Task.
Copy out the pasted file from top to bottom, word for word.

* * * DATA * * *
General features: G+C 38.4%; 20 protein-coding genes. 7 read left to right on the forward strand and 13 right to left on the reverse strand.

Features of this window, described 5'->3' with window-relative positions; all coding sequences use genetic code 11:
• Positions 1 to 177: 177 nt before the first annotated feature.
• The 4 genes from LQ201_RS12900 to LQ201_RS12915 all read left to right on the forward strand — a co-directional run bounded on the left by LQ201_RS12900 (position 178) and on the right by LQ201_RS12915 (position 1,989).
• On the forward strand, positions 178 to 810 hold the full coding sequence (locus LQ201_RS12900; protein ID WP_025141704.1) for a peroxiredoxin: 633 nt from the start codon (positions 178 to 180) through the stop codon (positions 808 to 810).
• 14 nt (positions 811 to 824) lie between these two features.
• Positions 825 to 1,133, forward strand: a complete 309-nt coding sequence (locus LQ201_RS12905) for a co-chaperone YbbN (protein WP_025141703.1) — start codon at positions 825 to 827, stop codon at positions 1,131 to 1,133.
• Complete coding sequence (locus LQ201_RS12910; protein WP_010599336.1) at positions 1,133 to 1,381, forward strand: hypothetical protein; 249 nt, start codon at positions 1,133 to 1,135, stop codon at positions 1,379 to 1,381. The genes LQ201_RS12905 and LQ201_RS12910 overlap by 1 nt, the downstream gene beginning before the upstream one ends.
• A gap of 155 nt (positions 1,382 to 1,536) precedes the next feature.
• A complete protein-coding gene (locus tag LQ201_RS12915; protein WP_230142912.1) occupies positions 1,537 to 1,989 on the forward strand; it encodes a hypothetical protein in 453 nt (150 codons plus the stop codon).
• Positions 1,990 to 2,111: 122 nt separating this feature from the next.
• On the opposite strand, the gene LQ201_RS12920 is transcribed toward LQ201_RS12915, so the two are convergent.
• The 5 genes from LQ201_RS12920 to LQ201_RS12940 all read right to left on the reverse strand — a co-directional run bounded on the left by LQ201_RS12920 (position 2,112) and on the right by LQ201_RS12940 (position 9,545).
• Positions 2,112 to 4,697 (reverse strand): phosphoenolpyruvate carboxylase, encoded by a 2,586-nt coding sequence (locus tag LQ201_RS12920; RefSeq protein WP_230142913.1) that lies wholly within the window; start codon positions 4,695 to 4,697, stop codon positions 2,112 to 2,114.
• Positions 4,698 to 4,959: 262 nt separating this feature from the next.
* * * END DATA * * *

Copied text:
General features: G+C 38.4%; 20 protein-coding genes. 7 read left to right on the forward strand and 13 right to left on the reverse strand.

Features of this window, described 5'->3' with window-relative positions; all coding sequences use genetic code 11:
• Positions 1 to 177: 177 nt before the first annotated feature.
• The 4 genes from LQ201_RS12900 to LQ201_RS12915 all read left to right on the forward strand — a co-directional run bounded on the left by LQ201_RS12900 (position 178) and on the right by LQ201_RS12915 (position 1,989).
• On the forward strand, positions 178 to 810 hold the full coding sequence (locus LQ201_RS12900; protein ID WP_025141704.1) for a peroxiredoxin: 633 nt from the start codon (positions 178 to 180) through the stop codon (positions 808 to 810).
• 14 nt (positions 811 to 824) lie between these two features.
• Positions 825 to 1,133, forward strand: a complete 309-nt coding sequence (locus LQ201_RS12905) for a co-chaperone YbbN (protein WP_025141703.1) — start codon at positions 825 to 827, stop codon at positions 1,131 to 1,133.
• Complete coding sequence (locus LQ201_RS12910; protein WP_010599336.1) at positions 1,133 to 1,381, forward strand: hypothetical protein; 249 nt, start codon at positions 1,133 to 1,135, stop codon at positions 1,379 to 1,381. The genes LQ201_RS12905 and LQ201_RS12910 overlap by 1 nt, the downstream gene beginning before the upstream one ends.
• A gap of 155 nt (positions 1,382 to 1,536) precedes the next feature.
• A complete protein-coding gene (locus tag LQ201_RS12915; protein WP_230142912.1) occupies positions 1,537 to 1,989 on the forward strand; it encodes a hypothetical protein in 453 nt (150 codons plus the stop codon).
• Positions 1,990 to 2,111: 122 nt separating this feature from the next.
• On the opposite strand, the gene LQ201_RS12920 is transcribed toward LQ201_RS12915, so the two are convergent.
• The 5 genes from LQ201_RS12920 to LQ201_RS12940 all read right to left on the reverse strand — a co-directional run bounded on the left by LQ201_RS12920 (position 2,112) and on the right by LQ201_RS12940 (position 9,545).
• Positions 2,112 to 4,697 (reverse strand): phosphoenolpyruvate carboxylase, encoded by a 2,586-nt coding sequence (locus tag LQ201_RS12920; RefSeq protein WP_230142913.1) that lies wholly within the window; start codon positions 4,695 to 4,697, stop codon positions 2,112 to 2,114.
• Positions 4,698 to 4,959: 262 nt separating this feature from the next.